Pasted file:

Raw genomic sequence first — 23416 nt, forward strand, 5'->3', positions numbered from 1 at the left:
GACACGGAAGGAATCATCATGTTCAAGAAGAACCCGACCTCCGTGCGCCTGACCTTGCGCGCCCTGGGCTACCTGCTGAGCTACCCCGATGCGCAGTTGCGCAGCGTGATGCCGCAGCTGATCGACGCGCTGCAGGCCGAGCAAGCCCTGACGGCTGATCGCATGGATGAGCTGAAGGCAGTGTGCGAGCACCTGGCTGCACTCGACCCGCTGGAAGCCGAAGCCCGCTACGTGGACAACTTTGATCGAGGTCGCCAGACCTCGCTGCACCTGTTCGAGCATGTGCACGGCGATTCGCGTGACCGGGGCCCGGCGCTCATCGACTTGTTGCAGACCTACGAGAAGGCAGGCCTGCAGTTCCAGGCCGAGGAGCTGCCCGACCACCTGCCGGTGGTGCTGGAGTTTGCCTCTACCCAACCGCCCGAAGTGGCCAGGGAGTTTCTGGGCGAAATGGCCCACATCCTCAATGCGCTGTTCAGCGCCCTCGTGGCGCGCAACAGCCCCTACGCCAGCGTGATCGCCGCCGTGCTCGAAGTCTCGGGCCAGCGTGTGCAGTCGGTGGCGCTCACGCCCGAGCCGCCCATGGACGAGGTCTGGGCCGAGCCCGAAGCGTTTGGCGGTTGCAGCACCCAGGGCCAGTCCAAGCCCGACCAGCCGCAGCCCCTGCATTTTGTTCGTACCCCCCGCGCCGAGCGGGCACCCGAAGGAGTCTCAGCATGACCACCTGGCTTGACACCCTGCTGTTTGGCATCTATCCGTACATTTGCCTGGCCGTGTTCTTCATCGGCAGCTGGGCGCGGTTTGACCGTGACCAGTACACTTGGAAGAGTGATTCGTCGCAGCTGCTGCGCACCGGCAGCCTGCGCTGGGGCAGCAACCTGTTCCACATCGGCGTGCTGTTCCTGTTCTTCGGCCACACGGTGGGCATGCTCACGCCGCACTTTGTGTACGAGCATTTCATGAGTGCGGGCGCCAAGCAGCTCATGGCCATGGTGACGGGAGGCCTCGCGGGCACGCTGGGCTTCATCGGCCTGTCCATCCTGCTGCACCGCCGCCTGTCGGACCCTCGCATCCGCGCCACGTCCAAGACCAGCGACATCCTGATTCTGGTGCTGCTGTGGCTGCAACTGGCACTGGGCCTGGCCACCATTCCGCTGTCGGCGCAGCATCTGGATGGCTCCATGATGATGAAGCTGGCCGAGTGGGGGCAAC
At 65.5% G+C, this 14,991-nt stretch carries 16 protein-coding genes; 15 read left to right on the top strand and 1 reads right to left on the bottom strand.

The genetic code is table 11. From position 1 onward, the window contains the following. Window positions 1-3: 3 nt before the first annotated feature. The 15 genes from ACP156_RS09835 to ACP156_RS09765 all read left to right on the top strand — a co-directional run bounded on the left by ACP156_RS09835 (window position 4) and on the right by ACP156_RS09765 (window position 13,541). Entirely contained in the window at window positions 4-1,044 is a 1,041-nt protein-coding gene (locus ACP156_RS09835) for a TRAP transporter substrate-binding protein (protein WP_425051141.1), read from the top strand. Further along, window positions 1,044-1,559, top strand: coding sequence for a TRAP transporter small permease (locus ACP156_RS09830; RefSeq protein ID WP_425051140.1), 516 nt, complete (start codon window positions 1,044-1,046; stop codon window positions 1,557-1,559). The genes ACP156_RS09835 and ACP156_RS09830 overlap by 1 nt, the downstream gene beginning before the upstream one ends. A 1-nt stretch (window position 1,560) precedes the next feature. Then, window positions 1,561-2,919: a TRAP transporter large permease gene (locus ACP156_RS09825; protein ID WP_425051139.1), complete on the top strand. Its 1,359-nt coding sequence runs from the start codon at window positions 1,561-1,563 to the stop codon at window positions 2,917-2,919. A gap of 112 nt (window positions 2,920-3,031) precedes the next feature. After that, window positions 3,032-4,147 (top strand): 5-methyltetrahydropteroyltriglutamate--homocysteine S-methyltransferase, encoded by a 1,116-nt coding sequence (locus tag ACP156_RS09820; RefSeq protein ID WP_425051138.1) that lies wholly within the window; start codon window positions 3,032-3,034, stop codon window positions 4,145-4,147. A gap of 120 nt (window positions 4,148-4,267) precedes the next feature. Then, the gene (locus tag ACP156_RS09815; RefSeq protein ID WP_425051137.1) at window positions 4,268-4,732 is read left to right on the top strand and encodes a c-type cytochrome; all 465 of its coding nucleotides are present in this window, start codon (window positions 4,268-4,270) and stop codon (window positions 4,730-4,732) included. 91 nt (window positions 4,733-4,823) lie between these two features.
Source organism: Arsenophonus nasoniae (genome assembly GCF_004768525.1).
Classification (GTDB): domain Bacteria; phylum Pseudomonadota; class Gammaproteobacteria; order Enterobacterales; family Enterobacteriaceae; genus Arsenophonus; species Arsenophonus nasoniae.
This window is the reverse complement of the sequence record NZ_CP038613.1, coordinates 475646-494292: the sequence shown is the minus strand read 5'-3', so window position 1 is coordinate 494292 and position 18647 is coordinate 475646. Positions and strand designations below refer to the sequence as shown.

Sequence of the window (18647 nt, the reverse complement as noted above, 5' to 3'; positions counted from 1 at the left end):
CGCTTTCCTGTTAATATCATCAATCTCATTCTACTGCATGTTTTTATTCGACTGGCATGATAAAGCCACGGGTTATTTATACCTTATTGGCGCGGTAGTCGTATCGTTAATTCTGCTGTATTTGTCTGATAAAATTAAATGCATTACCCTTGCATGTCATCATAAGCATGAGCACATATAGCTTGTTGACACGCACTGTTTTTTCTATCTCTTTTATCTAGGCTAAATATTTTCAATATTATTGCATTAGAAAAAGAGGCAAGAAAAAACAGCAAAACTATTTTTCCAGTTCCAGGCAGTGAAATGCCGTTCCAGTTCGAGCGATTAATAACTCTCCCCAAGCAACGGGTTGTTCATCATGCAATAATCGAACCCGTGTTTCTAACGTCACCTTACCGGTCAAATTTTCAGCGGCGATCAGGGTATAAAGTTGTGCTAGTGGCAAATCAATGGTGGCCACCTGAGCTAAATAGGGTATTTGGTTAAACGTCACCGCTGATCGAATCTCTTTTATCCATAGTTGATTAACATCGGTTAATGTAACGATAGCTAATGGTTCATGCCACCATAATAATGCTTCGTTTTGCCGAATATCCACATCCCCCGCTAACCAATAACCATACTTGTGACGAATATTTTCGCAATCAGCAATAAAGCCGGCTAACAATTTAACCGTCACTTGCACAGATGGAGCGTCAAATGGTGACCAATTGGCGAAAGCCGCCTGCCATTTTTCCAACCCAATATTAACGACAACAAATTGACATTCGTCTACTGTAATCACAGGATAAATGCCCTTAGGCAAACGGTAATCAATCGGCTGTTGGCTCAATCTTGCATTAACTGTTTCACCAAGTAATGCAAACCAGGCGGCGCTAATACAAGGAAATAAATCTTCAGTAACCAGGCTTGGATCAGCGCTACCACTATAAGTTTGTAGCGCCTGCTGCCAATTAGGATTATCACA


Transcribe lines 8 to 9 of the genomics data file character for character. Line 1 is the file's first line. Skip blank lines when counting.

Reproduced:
Sequence of the window (18647 nt, the reverse complement as noted above, 5' to 3'; positions counted from 1 at the left end):
CGCTTTCCTGTTAATATCATCAATCTCATTCTACTGCATGTTTTTATTCGACTGGCATGATAAAGCCACGGGTTATTTATACCTTATTGGCGCGGTAGTCGTATCGTTAATTCTGCTGTATTTGTCTGATAAAATTAAATGCATTACCCTTGCATGTCATCATAAGCATGAGCACATATAGCTTGTTGACACGCACTGTTTTTTCTATCTCTTTTATCTAGGCTAAATATTTTCAATATTATTGCATTAGAAAAAGAGGCAAGAAAAAACAGCAAAACTATTTTTCCAGTTCCAGGCAGTGAAATGCCGTTCCAGTTCGAGCGATTAATAACTCTCCCCAAGCAACGGGTTGTTCATCATGCAATAATCGAACCCGTGTTTCTAACGTCACCTTACCGGTCAAATTTTCAGCGGCGATCAGGGTATAAAGTTGTGCTAGTGGCAAATCAATGGTGGCCACCTGAGCTAAATAGGGTATTTGGTTAAACGTCACCGCTGATCGAATCTCTTTTATCCATAGTTGATTAACATCGGTTAATGTAACGATAGCTAATGGTTCATGCCACCATAATAATGCTTCGTTTTGCCGAATATCCACATCCCCCGCTAACCAATAACCATACTTGTGACGAATATTTTCGCAATCAGCAATAAAGCCGGCTAACAATTTAACCGTCACTTGCACAGATGGAGCGTCAAATGGTGACCAATTGGCGAAAGCCGCCTGCCATTTTTCCAACCCAATATTAACGACAACAAATTGACATTCGTCTACTGTAATCACAGGATAAATGCCCTTAGGCAAACGGTAATCAATCGGCTGTTGGCTCAATCTTGCATTAACTGTTTCACCAAGTAATGCAAACCAGGCGGCGCTAATACAAGGAAATAAATCTTCAGTAACCAGGCTTGGATCAGCGCTACCACTATAAGTTTGTAGCGCCTGCTGCCAATTAGGATTATCACA